MacKenzie Art Gallery

The opening of the Norman Mackenzie Art Gallery in Regina in 1953 was an important milestone in the development of the arts in Saskatchewan. The gallery is the legacy of prominent Regina lawyer Norman Mackenzie, who assembled the first art collection of note in the province.

Upon his death in 1936 Mackenzie bequeathed his collection, along with an endowment, to the University of Saskatchewan, Regina Campus. In June of 1937 well-known Regina architect F. H. Portnall was awarded the contract by the University of Saskatchewan to create an art gallery building for Regina College in Regina, Saskatchewan.  When the gallery opened it was the largest art gallery in Western Canada, with the exception of the Vancouver Art Gallery.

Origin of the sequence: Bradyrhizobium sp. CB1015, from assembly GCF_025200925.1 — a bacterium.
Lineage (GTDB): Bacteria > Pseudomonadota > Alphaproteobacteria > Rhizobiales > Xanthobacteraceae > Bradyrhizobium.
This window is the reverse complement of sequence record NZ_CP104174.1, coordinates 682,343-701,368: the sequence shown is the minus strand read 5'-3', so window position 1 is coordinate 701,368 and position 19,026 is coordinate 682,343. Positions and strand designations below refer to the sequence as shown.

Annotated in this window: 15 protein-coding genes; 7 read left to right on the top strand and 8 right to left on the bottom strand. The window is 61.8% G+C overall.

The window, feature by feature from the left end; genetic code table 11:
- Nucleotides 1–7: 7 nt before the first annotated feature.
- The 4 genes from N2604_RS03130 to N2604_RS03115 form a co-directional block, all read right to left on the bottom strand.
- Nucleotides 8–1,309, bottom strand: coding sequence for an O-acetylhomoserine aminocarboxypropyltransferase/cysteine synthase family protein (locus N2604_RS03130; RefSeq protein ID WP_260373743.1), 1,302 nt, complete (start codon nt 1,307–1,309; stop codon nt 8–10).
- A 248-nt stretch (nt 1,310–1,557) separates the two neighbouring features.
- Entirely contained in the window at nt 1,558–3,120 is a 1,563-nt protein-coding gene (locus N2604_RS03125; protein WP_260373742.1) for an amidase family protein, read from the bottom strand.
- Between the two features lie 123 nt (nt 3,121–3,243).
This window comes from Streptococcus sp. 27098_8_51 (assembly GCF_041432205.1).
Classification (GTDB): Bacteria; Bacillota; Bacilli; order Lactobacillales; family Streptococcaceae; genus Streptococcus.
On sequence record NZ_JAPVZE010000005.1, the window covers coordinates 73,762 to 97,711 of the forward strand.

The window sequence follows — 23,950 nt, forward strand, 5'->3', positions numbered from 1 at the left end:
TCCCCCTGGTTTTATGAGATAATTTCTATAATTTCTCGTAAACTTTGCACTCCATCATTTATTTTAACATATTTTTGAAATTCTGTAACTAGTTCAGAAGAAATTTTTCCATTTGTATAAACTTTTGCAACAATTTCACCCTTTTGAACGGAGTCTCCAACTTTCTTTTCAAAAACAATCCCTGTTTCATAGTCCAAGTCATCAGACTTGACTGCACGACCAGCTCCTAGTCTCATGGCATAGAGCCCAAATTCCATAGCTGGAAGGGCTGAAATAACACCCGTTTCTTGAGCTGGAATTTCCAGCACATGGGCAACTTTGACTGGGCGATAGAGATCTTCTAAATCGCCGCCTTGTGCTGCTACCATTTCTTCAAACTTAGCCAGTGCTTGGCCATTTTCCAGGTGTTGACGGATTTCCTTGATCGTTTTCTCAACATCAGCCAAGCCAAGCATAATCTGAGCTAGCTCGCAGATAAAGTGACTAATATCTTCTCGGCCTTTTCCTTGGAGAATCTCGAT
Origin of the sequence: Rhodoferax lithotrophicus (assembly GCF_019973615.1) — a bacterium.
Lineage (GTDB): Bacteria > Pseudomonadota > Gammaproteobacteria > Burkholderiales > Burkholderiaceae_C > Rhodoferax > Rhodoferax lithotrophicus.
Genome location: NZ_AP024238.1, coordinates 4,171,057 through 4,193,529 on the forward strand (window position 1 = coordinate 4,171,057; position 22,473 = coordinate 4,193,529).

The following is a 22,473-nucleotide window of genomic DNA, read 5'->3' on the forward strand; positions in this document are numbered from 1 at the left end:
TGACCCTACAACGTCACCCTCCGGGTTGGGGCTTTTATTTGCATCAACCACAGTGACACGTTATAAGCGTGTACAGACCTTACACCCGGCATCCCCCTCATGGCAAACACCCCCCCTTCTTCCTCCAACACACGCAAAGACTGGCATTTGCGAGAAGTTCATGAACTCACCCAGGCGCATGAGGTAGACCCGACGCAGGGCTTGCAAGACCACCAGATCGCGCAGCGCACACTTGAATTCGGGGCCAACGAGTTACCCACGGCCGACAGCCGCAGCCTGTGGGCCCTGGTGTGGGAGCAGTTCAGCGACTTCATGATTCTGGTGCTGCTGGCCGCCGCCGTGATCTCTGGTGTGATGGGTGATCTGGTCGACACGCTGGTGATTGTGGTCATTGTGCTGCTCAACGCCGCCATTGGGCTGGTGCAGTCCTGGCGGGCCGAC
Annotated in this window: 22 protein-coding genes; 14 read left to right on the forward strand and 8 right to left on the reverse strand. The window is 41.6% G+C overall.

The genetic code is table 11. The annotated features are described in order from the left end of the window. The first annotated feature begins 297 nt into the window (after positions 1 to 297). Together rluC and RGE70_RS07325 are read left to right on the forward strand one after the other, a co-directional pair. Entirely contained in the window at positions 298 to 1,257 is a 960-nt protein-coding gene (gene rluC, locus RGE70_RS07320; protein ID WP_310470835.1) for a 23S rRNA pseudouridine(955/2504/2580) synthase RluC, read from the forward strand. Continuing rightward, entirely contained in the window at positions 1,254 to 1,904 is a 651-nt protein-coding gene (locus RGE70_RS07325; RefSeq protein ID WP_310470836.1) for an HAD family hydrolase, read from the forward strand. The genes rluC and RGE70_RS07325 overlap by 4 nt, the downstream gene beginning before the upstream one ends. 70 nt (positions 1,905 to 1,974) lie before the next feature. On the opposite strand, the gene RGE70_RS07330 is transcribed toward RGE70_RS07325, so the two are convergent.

Douglas Morton, who would later be known as a member of “The Regina Five”, was a member of the acquisitions committee for the new gallery. He was instrumental in selecting the first purchase for the new gallery’s collection in 1957, Harold Town's, Tower of Babbling, which can be viewed in the ARTSask theme Place.

In 1990 the MacKenzie Art Gallery made the transition from being a university-run gallery to becoming a community-based institution. At that time it also moved into its current location in the T.C. Douglas Building at the edge of Regina’s magnificent Wascana Park.

Gallery Professionals

View Artwork from the MacKenzie Gallery Collection
Canadian Heritage University of Regina Mackenzie Art Gallery Mendel Art Gallery Sask Learning